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The March

Airs Tuesday, August 27, 2013 at 9 p.m. on KPBS TV

Above: Mall crowds, The March on Washington, 1963

PBS, Sundance Productions, Smoking Dogs Films, and Cactus Three present "The March," a new documentary honoring the 50th anniversary of the original March on Washington, a watershed moment in the Civil Rights Movement. Unprecedented in size, the August 28, 1963 massive demonstration for racial and economic equality issued a clarion call for racial justice that would help usher in sweeping civil rights legislation and a sea change in public opinion.

Live Discussion

Join PBS for a LIVE CHAT about the broadcast premiere of "The March" on Monday, August 26, 2013 at 6 p.m. (PT or 9 p.m. ET).

Memories of The March

Memories of The March is an online collection of local stories and memories about the March on Washington, highlighting first-person accounts from across the country.

Test Your Knowledge

Pick a quiz and test your knowledge about the March on Washington.

Did You Know?

Browse and share different facts and stats about the March!

The event, which will forever be remembered for Dr. Martin Luther King, Jr.’s stirring “I Have a Dream” speech, endures today as a symbol of unity and monumental impact.

Produced by Lina Gopaul and David Lawson, "The March" is directed by John Akomfrah, with Krysanne Katsoolis, Robert Redford and Laura Michalchyshyn as executive producers. Sam Pollard is consulting producer, with Gina Belafonte as associate producer. "The March," narrated by Denzel Washington, premieres on Tuesday, August 27, 2013 on PBS.

"The March" reveals the dramatic story behind the event through the remembrances of key players such as Jack O’Dell, Clarence B. Jones, Julian Bond and Andrew Young. Supporters and other testimonials of the March include Joan Baez, Harry Belafonte and Diahann Carroll.

Additional interviewees include Roger Mudd, the CBS anchorman who reported from the March, Clayborne Carson, founding director of Stanford’s Martin Luther King, Jr. Research and Education Institute and a participant in the March, and Oprah Winfrey, whose life was transformed by watching the March on television along with millions of other Americans.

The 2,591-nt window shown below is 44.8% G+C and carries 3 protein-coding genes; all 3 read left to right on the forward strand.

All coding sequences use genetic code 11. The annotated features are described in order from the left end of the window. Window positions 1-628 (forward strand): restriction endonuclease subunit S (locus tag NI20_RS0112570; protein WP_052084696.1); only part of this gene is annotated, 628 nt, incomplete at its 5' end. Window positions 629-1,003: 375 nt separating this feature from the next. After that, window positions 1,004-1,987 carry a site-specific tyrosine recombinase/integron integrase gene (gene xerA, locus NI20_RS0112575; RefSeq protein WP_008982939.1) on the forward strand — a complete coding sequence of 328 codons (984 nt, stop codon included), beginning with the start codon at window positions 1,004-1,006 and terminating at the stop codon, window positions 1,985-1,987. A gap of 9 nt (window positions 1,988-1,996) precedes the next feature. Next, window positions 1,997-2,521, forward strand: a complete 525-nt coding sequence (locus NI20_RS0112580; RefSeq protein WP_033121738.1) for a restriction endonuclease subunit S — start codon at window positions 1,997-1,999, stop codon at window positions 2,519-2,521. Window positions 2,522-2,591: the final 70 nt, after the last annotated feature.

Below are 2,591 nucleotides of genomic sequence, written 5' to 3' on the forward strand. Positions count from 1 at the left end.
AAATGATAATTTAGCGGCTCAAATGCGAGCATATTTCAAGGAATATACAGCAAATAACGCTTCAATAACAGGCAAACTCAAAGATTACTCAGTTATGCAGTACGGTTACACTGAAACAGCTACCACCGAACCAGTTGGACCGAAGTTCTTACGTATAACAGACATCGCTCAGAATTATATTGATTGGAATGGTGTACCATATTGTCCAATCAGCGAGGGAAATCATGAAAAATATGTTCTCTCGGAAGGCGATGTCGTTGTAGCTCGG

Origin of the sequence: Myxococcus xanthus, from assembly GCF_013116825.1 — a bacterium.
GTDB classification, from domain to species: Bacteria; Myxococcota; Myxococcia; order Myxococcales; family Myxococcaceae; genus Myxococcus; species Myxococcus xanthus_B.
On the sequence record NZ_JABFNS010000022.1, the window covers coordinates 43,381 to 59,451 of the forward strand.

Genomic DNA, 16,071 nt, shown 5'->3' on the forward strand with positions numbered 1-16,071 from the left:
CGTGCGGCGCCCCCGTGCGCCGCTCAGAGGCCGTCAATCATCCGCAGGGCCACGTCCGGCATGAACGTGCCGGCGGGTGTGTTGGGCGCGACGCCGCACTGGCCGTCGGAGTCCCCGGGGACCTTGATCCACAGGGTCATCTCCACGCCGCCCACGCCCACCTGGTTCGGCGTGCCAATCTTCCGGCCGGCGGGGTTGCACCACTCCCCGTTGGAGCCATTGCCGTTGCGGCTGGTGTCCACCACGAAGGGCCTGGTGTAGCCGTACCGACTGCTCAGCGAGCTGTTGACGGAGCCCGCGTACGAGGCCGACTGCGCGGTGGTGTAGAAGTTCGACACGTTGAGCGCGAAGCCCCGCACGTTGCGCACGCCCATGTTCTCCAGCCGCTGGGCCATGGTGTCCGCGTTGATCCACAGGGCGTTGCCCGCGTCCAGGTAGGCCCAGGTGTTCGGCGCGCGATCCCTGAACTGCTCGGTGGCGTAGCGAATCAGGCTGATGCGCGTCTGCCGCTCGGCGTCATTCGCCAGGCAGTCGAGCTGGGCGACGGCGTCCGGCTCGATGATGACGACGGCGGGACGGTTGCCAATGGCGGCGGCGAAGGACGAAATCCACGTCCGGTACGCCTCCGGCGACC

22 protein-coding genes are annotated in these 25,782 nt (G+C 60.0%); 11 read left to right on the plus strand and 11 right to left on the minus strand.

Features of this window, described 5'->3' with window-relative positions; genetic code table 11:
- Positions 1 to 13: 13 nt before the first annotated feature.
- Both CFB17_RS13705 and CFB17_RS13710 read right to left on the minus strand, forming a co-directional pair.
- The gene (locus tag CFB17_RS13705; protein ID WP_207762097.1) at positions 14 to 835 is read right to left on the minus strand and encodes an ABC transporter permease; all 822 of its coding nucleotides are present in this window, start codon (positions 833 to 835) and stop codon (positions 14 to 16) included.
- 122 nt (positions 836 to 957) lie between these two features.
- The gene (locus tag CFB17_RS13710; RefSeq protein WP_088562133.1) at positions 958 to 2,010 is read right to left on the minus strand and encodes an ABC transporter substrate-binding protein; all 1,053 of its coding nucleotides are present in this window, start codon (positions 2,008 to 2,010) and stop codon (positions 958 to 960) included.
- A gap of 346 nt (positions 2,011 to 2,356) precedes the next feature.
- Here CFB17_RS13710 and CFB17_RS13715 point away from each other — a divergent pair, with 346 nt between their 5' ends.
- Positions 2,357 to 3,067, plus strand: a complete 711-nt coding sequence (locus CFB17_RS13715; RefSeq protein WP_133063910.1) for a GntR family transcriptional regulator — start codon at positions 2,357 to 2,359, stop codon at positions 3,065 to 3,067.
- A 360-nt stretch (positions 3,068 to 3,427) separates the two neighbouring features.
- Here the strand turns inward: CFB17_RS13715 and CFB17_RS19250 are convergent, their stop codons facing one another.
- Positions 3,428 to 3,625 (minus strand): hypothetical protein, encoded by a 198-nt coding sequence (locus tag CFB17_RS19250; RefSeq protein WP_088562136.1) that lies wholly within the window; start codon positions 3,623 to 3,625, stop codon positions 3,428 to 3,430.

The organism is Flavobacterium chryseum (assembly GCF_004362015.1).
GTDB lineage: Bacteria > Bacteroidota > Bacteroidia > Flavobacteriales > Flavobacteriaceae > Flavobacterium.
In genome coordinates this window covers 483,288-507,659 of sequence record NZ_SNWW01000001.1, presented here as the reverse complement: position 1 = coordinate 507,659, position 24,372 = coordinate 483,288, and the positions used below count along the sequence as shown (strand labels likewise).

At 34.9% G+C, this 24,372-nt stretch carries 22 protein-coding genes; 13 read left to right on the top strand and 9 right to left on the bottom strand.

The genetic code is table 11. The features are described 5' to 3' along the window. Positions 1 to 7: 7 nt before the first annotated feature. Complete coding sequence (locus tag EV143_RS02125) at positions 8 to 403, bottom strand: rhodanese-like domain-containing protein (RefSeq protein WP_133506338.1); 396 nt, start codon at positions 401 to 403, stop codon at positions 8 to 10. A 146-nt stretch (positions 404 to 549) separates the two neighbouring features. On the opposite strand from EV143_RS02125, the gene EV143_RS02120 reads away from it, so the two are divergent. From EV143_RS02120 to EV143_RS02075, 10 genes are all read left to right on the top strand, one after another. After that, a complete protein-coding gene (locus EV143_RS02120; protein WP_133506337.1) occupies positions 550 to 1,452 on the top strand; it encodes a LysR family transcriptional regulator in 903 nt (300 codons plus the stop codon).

Also featured are the remembrances of ordinary citizens who joined some 250,000 Americans who thronged to the capital on that momentous day to peacefully demand an end to two centuries of discrimination and injustice.

“Viewers turn to PBS to provide great programs that explore our nation’s history,” said Beth Hoppe, PBS Chief Programming Executive and General Manager, General Audience Programming. “The 50th anniversary of this major milestone provides the perfect opportunity to examine the legacy of the original March.”

“The story of people who suffered profound injustice in America and fought it with sacrifice and courage is something we should never forget,” said Executive Producer Robert Redford. “I hope the generations who see this film will be inspired by it.”

Deploying remarkable rare archival footage, "The March" recounts the dramatic events that took place not only in front of the cameras but behind the scenes, revealing how one of the most important events in the Civil Rights Movement almost didn’t happen, told by those who refused to back down and whose lives it forever changed.